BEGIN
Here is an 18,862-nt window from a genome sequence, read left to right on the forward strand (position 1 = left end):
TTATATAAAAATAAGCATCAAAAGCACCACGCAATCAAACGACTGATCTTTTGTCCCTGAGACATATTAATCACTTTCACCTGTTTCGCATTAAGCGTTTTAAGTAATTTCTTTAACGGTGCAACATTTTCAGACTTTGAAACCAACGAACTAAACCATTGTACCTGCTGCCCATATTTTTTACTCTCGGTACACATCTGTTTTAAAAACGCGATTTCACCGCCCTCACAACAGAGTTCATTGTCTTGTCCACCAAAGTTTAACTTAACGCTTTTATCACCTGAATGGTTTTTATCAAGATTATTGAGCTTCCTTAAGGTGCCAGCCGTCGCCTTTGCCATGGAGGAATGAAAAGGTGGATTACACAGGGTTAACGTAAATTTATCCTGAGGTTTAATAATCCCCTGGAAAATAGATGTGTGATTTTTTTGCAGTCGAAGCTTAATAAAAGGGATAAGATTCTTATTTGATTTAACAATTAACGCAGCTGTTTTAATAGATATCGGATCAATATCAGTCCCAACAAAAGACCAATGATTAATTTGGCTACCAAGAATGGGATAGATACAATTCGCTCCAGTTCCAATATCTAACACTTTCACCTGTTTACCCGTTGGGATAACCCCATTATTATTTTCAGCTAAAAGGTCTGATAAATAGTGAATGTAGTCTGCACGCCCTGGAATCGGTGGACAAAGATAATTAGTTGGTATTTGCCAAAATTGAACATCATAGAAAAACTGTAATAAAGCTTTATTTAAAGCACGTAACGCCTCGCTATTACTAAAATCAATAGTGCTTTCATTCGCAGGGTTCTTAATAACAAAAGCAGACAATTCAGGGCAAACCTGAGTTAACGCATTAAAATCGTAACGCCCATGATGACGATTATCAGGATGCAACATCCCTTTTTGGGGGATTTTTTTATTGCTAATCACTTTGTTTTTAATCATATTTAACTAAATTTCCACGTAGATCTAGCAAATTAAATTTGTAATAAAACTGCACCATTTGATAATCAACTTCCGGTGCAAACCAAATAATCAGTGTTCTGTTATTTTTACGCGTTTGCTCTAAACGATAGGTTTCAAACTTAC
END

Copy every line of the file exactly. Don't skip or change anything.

Here is an 18,862-nt window from a genome sequence, read left to right on the forward strand (position 1 = left end):
TTATATAAAAATAAGCATCAAAAGCACCACGCAATCAAACGACTGATCTTTTGTCCCTGAGACATATTAATCACTTTCACCTGTTTCGCATTAAGCGTTTTAAGTAATTTCTTTAACGGTGCAACATTTTCAGACTTTGAAACCAACGAACTAAACCATTGTACCTGCTGCCCATATTTTTTACTCTCGGTACACATCTGTTTTAAAAACGCGATTTCACCGCCCTCACAACAGAGTTCATTGTCTTGTCCACCAAAGTTTAACTTAACGCTTTTATCACCTGAATGGTTTTTATCAAGATTATTGAGCTTCCTTAAGGTGCCAGCCGTCGCCTTTGCCATGGAGGAATGAAAAGGTGGATTACACAGGGTTAACGTAAATTTATCCTGAGGTTTAATAATCCCCTGGAAAATAGATGTGTGATTTTTTTGCAGTCGAAGCTTAATAAAAGGGATAAGATTCTTATTTGATTTAACAATTAACGCAGCTGTTTTAATAGATATCGGATCAATATCAGTCCCAACAAAAGACCAATGATTAATTTGGCTACCAAGAATGGGATAGATACAATTCGCTCCAGTTCCAATATCTAACACTTTCACCTGTTTACCCGTTGGGATAACCCCATTATTATTTTCAGCTAAAAGGTCTGATAAATAGTGAATGTAGTCTGCACGCCCTGGAATCGGTGGACAAAGATAATTAGTTGGTATTTGCCAAAATTGAACATCATAGAAAAACTGTAATAAAGCTTTATTTAAAGCACGTAACGCCTCGCTATTACTAAAATCAATAGTGCTTTCATTCGCAGGGTTCTTAATAACAAAAGCAGACAATTCAGGGCAAACCTGAGTTAACGCATTAAAATCGTAACGCCCATGATGACGATTATCAGGATGCAACATCCCTTTTTGGGGGATTTTTTTATTGCTAATCACTTTGTTTTTAATCATATTTAACTAAATTTCCACGTAGATCTAGCAAATTAAATTTGTAATAAAACTGCACCATTTGATAATCAACTTCCGGTGCAAACCAAATAATCAGTGTTCTGTTATTTTTACGCGTTTGCTCTAAACGATAGGTTTCAAACTTAC